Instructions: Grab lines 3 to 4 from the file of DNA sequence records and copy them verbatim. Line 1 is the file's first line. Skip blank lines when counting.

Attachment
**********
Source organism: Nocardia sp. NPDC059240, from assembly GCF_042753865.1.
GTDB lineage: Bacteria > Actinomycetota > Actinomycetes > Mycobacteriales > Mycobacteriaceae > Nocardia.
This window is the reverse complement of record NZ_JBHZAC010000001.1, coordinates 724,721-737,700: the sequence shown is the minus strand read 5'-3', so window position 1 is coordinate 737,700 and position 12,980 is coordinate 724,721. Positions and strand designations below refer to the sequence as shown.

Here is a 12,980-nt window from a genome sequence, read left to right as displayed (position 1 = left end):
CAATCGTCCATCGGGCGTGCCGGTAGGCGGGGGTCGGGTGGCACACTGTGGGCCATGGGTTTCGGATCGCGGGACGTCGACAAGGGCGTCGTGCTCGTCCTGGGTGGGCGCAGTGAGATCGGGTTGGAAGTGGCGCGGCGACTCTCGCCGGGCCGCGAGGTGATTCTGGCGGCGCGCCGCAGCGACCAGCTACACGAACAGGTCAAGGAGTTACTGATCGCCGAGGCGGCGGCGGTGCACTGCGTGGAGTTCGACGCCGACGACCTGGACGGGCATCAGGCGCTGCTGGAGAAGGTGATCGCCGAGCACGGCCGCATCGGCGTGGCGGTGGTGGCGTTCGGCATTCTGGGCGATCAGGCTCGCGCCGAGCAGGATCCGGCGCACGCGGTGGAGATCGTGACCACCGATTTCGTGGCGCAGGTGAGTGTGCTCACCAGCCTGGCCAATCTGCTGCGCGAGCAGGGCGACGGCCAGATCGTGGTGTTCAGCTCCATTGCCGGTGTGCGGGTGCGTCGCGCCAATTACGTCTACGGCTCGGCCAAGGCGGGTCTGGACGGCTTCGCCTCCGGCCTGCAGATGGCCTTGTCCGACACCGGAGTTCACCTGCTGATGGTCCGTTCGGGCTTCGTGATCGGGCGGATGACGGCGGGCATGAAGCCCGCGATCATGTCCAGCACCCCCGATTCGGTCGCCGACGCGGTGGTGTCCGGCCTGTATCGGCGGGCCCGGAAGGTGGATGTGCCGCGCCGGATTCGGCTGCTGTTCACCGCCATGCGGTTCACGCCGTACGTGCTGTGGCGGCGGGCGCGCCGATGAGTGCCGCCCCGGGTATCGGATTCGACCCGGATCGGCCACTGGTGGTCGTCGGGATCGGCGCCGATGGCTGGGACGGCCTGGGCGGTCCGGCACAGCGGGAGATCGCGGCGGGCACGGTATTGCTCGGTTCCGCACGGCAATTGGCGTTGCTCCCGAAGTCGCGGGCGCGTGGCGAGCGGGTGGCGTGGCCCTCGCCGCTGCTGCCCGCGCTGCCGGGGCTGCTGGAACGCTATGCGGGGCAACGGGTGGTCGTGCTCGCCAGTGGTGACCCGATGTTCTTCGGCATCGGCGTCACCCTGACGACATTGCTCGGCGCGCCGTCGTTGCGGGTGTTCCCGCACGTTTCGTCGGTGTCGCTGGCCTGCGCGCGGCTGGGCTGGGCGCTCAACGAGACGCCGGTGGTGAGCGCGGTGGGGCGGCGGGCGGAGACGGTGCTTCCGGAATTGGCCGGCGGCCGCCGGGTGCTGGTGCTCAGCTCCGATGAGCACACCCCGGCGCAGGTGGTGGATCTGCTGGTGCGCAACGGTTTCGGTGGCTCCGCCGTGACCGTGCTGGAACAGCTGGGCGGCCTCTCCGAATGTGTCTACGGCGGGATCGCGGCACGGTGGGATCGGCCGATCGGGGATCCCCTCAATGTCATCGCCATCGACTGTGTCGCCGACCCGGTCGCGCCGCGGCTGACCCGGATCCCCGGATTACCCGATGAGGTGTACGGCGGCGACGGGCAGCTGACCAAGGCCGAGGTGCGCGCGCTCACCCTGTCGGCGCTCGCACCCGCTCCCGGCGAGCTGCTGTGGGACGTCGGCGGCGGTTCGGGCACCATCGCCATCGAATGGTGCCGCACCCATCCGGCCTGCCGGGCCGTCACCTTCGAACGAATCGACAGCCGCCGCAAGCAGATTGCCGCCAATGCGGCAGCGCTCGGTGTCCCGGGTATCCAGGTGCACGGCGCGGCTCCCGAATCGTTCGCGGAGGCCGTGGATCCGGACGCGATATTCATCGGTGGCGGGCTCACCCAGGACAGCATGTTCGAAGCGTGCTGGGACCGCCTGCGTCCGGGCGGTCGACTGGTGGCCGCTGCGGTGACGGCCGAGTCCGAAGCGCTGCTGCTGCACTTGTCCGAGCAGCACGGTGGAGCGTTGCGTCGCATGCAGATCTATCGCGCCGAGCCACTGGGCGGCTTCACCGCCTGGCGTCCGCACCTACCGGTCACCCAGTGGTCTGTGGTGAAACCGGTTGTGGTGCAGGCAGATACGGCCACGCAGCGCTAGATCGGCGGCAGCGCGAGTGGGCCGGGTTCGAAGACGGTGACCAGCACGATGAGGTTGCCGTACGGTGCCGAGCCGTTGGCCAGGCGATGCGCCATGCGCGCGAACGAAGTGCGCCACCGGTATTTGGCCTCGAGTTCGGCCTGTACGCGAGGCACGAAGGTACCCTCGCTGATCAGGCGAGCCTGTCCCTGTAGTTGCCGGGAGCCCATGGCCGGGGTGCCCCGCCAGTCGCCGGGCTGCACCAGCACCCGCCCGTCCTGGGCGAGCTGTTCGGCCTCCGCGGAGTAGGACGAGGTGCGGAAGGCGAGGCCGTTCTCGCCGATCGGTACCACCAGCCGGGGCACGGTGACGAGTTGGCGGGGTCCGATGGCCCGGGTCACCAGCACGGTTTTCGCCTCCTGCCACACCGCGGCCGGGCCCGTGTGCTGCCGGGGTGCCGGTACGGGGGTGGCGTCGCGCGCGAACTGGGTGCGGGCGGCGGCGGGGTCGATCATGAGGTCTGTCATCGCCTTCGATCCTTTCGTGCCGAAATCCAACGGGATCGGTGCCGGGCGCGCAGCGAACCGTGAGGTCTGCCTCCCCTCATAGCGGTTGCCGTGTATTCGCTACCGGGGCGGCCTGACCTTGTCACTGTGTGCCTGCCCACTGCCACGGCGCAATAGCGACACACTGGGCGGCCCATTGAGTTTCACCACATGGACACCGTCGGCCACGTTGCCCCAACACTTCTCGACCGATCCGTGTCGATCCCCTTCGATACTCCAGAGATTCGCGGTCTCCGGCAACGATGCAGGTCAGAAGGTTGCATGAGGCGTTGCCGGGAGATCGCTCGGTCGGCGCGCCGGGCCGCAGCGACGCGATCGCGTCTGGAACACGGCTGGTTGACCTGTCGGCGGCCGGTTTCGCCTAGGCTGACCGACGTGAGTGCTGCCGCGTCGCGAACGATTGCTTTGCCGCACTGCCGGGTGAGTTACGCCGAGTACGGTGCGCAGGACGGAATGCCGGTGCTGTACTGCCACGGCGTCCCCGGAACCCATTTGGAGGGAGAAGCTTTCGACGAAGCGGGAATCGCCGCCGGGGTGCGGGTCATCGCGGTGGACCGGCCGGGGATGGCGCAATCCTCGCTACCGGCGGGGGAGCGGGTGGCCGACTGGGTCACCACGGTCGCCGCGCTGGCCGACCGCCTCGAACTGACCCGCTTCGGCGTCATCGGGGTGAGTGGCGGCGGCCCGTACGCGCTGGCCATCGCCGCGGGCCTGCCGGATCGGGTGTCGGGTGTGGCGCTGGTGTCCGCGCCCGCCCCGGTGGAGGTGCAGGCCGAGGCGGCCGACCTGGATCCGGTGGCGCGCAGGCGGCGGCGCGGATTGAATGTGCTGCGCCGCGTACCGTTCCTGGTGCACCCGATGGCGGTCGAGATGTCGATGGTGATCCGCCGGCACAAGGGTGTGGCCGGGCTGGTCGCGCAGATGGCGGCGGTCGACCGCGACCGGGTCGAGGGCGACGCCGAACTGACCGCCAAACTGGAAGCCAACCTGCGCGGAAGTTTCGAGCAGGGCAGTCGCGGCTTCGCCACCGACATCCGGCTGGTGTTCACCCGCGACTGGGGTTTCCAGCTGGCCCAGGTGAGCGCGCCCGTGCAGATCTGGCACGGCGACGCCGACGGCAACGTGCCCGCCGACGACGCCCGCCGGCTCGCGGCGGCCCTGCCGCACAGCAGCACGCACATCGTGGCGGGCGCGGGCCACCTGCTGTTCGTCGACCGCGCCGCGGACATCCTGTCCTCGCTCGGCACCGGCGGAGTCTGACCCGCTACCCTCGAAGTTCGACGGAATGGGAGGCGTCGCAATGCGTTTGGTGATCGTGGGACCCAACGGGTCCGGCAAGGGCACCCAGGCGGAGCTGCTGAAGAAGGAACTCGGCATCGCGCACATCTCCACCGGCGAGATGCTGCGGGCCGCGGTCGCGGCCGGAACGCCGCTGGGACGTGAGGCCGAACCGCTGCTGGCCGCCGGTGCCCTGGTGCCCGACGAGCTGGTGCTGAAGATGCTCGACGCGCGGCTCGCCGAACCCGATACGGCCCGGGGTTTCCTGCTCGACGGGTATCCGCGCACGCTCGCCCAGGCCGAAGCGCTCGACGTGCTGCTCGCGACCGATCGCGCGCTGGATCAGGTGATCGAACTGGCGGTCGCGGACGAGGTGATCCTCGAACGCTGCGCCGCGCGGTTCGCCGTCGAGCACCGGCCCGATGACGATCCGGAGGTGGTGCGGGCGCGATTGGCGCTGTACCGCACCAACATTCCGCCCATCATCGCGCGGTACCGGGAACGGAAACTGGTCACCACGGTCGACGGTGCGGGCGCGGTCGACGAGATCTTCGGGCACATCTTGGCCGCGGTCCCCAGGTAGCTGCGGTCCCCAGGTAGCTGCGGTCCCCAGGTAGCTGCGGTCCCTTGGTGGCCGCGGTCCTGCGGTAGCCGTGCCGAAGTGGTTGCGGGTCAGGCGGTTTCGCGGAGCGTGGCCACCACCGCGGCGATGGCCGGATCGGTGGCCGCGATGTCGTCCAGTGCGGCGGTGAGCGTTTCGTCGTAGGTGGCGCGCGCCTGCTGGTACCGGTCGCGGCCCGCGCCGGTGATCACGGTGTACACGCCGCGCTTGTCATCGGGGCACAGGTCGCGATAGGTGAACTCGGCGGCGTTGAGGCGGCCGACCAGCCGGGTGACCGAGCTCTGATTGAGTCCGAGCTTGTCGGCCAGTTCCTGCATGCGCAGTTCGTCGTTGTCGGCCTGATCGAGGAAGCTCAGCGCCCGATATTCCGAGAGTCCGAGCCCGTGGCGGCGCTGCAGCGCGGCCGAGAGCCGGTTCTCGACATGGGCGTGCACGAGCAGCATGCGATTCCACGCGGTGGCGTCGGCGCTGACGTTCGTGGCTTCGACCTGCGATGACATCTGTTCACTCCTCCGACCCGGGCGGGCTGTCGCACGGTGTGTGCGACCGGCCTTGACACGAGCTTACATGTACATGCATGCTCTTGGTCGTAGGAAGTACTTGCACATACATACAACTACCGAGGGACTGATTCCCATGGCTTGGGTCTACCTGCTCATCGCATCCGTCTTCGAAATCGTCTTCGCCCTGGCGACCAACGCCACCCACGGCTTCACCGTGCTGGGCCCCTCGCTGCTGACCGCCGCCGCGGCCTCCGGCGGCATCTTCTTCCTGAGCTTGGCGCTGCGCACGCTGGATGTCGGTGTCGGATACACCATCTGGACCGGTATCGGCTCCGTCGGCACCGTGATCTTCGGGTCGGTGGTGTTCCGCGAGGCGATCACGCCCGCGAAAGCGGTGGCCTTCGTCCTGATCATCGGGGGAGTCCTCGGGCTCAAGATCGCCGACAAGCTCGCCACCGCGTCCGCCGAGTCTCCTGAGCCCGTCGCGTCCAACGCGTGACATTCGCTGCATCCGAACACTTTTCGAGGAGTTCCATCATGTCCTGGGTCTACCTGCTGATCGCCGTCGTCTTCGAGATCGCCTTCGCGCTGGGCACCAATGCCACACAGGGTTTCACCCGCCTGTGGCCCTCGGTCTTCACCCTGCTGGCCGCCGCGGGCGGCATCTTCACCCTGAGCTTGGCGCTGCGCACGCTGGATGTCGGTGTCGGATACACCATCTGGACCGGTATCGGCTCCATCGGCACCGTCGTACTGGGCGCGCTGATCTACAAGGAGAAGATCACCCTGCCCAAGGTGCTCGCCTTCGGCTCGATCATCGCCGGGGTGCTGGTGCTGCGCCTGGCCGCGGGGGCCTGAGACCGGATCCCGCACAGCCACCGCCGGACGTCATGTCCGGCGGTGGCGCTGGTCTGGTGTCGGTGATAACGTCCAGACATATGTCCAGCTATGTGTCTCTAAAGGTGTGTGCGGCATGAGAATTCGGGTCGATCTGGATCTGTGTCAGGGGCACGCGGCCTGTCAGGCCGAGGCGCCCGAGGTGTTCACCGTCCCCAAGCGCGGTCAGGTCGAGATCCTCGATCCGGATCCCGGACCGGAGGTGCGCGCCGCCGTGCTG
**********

This window is the reverse complement of record NZ_JBHZAC010000001.1, coordinates 724,721-737,700: the sequence shown is the minus strand read 5'-3', so window position 1 is coordinate 737,700 and position 12,980 is coordinate 724,721. Positions and strand designations below refer to the sequence as shown.

Here is a 12,980-nt window from a genome sequence, read left to right as displayed (position 1 = left end):